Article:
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Archive for the ‘Welfare and health’ Category

Abuse been kept silent by Jehovah’s Witnesses organisation

The Watchtower’s child abuse protocols read like a mashup of Scripture and corporate policy.
From a 1989 Watchtower letter to all U.S. elders describing the importance of secrecy:

“Often the peace, unity, and spiritual well-being of the congregation are at stake.
Improper use of the tongue by an elder can result in serious legal problems for the individual
the congregation, and even the Society.”

Every year in the United States, 60,000 children (aged 11 and younger) are sexually abused.
Every year, 321,500 (aged 12 and older) are sexually assaulted or raped.
80% of all those sexually abused under the age of 18 are abused by a parent or stepparent. (RAINN, 2019).

Normally believing people following Jesus should try to have an immaculate life, taking care of and protecting those around them.

From Jehovah’s Witnesses one would expect that they would show respect for men, women and children and would take care that those who do something atrocious against the Law of God would be punished and would be put out of the community. Often we hear about people have been disfellowshipped for matters which could be talked about and which are not so terrible as for the matters we came to hear about the last few weeks.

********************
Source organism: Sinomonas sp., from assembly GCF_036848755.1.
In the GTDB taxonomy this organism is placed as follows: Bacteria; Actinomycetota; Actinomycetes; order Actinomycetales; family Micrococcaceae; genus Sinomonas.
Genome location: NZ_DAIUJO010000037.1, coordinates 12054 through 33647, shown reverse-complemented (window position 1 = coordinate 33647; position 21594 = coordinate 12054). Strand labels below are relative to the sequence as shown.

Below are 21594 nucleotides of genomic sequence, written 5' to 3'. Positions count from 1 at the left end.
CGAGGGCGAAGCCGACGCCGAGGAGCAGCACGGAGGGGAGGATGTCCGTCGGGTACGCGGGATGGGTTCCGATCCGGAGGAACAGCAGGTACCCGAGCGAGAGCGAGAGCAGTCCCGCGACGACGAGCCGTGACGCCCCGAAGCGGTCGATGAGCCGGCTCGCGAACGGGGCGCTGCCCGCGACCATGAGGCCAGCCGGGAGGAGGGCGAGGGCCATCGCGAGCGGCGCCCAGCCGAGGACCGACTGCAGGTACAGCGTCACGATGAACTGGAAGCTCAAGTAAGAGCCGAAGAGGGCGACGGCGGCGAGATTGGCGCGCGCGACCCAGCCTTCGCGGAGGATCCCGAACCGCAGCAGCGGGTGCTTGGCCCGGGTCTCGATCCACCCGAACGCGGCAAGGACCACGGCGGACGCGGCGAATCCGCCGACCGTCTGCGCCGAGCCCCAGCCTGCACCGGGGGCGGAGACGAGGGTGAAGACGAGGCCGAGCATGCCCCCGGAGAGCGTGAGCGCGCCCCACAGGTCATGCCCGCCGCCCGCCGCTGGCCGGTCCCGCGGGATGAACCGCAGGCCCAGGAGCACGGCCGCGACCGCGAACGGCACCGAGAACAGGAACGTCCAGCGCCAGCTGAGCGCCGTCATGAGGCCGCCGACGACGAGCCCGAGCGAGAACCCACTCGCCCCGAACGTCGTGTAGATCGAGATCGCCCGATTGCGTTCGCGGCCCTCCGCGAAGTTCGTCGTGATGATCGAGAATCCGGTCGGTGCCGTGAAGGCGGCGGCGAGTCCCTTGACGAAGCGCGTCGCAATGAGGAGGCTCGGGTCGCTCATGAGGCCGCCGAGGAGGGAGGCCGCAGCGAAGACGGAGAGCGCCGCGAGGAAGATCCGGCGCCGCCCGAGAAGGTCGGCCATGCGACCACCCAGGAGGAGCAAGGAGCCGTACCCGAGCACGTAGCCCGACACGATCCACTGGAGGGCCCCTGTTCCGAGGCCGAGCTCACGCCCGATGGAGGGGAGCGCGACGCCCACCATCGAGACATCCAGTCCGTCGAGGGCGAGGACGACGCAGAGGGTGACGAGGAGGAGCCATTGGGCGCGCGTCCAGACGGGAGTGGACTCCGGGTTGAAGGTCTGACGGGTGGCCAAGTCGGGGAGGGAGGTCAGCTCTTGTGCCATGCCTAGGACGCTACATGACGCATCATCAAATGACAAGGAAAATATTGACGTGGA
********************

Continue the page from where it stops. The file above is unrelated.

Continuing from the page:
At the end of March a documentary was shown on the Flemish state television about reports of sexual abuse by the Jehovah’s Witnesses. At the edition of “Pano” on VRT Eén the documentary brought to light that the organisation had been covering up sexual abuse of minors via an internal ‘disciplinary’ system for years. That way, none of the claims were reported to the police. One of the witnesses, who has been an elder in the organisation, was very straightforward in the documentary, in calling it

“a paradise for paedophiles”.

The (protected and therefore made anonymous) elder made it clear the organisation had in March 1997 already sent a letter to each of its 10,883 U.S. congregations, and to many more congregations worldwide indicating for the dangers if some news about paedophile acts would come into the public. The organization was concerned about the legal risk posed by possible child molesters within its ranks. The letter laid out instructions on how to deal with a known predator:

Write a detailed report answering 12 questions — Was this a onetime occurrence, or did the accused have a history of child molestation? How is the accused viewed within the community? Does anyone else know about the abuse? — and mail it to Watchtower’s headquarters in a special blue envelope. Keep a copy of the report in your congregation’s confidential file, the instructions continued, and do not share it with anyone.

The man in charge for Belgium, Louis De Wit was not really willing to give a reasonable reply for what was going on behind the doors of this religious organisation.  He gave the impression he did not know about such “blue envelope”.